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This article was published on April 15, 2015

Microsoft has patented a cure for filthy touchscreens

Microsoft has patented a cure for filthy touchscreens
Jackie Dove
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Jackie Dove

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Jackie Dove was in charge of The Next Web's Creativity channel from February 2014 through October 2015. Jackie Dove was in charge of The Next Web's Creativity channel from February 2014 through October 2015.

You know what’s disgusting? Dirty touchscreens — like those of smartphones and tablets, which are routinely subjected to filthy fingers from sources like bathrooms and other infectious environmental surfaces.

Using disinfectant wipes every day can be a yucky chore and not enough people really stick to such a routine.

A new patent from Microsoft, in which UV light is used to disinfect touchscreens automatically, holds out hope for making the world a more sanitary place.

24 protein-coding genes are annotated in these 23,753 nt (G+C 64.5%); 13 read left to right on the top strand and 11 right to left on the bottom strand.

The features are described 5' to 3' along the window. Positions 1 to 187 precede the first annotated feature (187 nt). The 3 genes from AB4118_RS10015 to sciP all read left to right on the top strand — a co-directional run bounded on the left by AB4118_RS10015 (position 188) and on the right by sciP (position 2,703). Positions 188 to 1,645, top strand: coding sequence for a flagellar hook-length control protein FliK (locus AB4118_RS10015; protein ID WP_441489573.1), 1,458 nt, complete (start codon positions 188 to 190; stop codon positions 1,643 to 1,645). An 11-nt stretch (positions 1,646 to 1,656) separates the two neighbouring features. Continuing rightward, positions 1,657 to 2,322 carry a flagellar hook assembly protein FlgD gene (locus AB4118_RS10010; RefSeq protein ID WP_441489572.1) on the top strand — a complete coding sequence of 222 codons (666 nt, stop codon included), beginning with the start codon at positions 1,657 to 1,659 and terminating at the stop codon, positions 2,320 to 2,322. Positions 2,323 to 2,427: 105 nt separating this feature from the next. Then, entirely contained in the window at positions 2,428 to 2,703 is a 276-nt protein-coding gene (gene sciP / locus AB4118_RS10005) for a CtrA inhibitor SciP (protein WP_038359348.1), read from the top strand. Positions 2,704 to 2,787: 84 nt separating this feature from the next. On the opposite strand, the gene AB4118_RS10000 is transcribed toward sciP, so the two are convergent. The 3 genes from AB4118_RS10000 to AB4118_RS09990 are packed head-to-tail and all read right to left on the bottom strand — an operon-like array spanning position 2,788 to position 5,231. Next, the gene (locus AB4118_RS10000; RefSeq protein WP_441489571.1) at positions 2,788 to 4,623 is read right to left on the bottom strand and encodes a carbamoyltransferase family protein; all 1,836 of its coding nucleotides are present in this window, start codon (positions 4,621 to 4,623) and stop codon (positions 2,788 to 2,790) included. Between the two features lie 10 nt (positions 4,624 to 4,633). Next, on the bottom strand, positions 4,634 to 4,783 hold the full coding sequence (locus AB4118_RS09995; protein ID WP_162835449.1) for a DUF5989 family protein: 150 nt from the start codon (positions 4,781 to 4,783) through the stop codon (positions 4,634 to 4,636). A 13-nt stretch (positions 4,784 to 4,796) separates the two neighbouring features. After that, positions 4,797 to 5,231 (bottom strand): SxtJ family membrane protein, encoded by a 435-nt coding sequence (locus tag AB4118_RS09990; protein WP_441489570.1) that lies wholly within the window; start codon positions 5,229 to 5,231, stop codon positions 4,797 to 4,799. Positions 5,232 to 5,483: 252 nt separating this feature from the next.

A blog post about the patent quotes the filing and cites what we already know.

Surfaces of these touch-based screens are riddled with finger prints and other interaction remnants carrying potential disease causing agents. Frequent use and trading among users also are substantial problems in continued transmission of disease causing agents from user to device, device to user and other users.

The solution? A transparent film material is affixed to the touchscreen that will automatically disinfect the surface. UV light is emitted from a UV light source into an edge of the transparent material, transferring the light through it.

This PatentYogi cartoon breaks it down.

Then, some UV light escapes from the transparent film when you touch the surface (called a frustrated total internal reflection effect) to disinfect fingertips and immediate surrounding areas, like that touchscreen.

Sounds like a plan.

➤ Microsoft Patents Technology To Disinfect Touchscreens From Bacteria, Viruses And Others Automatically Using UV Light